ARE YOUR PROPERTY CLIENTS LOOKING AT A REPEAT OF 2005?
A series of disparate factors may be conspiring to harden the market
By Joseph S. Harrington, CPCU
No one can accuse Harry Tucker of seeing the glass half-empty. Over the past few years, the property practice leader for AmWINS, a global distributor of specialty insurance, has vouched on several occasions for the stable, strong capacity available for underwriting property risk.
So, when Tucker sees tough times ahead for property insurance, agents, brokers, and buyers are well advised to sit up, take notice, and take steps.
As Tucker sees it, the property insurance market in mid-2022 resembles the market he recalls from 2005. Back then, following years of “fairly benign” market conditions, a surge of hurricanes and other natural hazards, compounded by a weakening economy, abruptly led to an increase in losses and a decrease in capacity.
“Today,” he says, “economic weakness and uncertainty are exacerbating conditions in an already hardening market. In particular, inflation is driving significant increases in loss adjustment expenses.”
So, apart from widely publicized catastrophe losses and liability verdicts, Tucker says commercial insurers are detecting “loss creep”—persistent in-creases in loss frequency and severity—across their books of business. In response, insurance carriers are lowering the limits they’re prepared to offer, increasing deductibles, and taking other steps to reduce the level of risk on their own balance sheets.
In addition, Tucker finds that several states are addressing the role of public adjusters, with reforms enacted during Florida’s recent special legislative session as a prime example.
While conditions may resemble those experienced in 2005, the response from agents and brokers doesn’t have to be, Tucker says. Thanks to developments in technology, producers have new capabilities for helping their clients optimize the return on their premium dollars.
In 2005, access to online information about individual structures and hazards was in its infancy, and software vendors and service bureaus had barely begun to tap the potential for advanced data analytics.
Today, says Tucker, agents, brokers, and risk managers have rich and varied data resources for identifying strengths and vulnerabilities of a risk, allowing for more targeted purchases and compelling submissions.
“With advances in data analytics, there’s a lot of third-party vendor data available,” he says. “This includes overhead imagery and details on building additions and improvements, as well as information on weather and demographics.”
Given the benefits of all this information, Tucker says, “We’re gathering as much detailed information on a risk as we can get, helping insureds tell their story to the markets.”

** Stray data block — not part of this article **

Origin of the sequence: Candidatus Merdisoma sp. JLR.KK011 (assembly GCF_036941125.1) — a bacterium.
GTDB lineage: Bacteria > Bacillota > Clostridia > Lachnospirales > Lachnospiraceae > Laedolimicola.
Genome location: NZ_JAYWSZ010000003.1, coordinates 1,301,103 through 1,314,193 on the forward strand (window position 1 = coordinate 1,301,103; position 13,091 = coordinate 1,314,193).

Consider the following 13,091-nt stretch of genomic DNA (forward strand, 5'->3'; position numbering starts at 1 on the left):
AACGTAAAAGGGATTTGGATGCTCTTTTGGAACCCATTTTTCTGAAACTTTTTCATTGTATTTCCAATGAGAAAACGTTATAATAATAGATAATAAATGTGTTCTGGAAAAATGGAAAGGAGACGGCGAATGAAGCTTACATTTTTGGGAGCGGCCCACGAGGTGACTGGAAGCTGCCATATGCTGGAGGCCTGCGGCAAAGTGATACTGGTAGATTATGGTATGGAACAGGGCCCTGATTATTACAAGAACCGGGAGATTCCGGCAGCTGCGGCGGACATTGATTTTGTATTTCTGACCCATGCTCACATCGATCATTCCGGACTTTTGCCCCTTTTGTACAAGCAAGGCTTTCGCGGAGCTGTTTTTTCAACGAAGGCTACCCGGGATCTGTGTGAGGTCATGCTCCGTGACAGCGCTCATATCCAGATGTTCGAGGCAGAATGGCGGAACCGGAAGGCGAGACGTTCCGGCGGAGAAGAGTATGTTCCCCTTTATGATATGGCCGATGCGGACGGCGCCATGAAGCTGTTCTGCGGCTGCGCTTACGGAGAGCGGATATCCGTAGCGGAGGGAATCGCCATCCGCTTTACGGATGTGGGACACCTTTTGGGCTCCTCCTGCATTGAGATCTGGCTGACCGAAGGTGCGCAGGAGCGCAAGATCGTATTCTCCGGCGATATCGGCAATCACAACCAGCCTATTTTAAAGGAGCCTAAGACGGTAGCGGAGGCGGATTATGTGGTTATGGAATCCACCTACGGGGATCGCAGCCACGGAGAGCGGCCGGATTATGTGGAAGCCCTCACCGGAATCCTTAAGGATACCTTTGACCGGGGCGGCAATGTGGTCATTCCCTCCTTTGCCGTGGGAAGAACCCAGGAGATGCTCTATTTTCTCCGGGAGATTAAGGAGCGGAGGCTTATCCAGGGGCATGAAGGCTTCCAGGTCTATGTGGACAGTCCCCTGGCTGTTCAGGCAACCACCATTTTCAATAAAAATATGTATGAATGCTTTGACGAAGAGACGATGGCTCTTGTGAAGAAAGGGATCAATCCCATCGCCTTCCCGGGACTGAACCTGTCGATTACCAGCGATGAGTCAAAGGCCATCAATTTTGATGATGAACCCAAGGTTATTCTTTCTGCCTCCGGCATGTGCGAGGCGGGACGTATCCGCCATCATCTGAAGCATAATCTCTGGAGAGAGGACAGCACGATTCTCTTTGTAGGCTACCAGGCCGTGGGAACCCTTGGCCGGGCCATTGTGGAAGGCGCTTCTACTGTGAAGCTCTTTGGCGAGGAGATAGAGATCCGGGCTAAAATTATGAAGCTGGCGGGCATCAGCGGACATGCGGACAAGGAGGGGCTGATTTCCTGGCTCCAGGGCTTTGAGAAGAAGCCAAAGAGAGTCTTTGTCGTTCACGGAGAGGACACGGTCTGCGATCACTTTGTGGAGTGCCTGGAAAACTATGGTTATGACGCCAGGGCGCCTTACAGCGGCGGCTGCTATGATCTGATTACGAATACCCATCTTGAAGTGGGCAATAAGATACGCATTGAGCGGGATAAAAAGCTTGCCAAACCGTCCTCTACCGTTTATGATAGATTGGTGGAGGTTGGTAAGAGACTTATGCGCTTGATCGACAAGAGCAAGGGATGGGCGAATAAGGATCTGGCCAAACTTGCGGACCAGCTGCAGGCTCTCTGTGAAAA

Producers selling property coverage also have more options for structuring appropriate coverage than they did in 2005, Tucker adds. Most notably, parametric risk contracts have emerged as mainstream components of large scale property risk programs.
Under parametric risk contracts, an insurer agrees to pay the insured a sum if a loss event reaches a certain magnitude (“parameter”) without necessarily requiring evidence of specific losses. Thus, a parametric contract might make a payment if, for example, a hurricane attained a certain level on the Saffir-Simpson scale or an earthquake reached a certain magnitude on the Richter scale.
According to Tucker, parametric contracts are being used to provide excess layers of coverage to supplement indemnity policies with reduced limits, and to mitigate the impact of deductibles for very severe events.
As Tucker sees it, market conditions resembling those of 2005, combined with advanced methods of risk assessment and risk management, create a renewed opportunity for agents and brokers to engage clients in a consultative role.
One area in which consultation is key is in regards to the valuation of property at risk. In light of widespread reports of inadequate replacement cost limits in the wake of natural disasters, Tucker says agents and brokers play a vital role as the bridge between buyers seeking adequate protection and carriers seeking adequate premium.
“Property valuation was too low before the pandemic, and now the problem is compounded by inflation and supply chain disruptions,” he says. “As carriers seek to increase their valuation, retail brokers need to partner with their wholesale brokers and clients to find the best solution.”
“Today, economic weakness and uncertainty are exacerbating conditions in an already hardening market. In particular, inflation is driving significant increases in loss adjustment expenses.”
Property Practice Leader
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Joseph S. Harrington, CPCU, is an independent business writer specializing in property and casualty insurance coverages and operations. For 21 years, Joe was the communications director for the American Association of Insurance Services (AAIS), a P-C advisory organization. Prior to that, Joe worked in journalism and as a reporter and editor in financial services.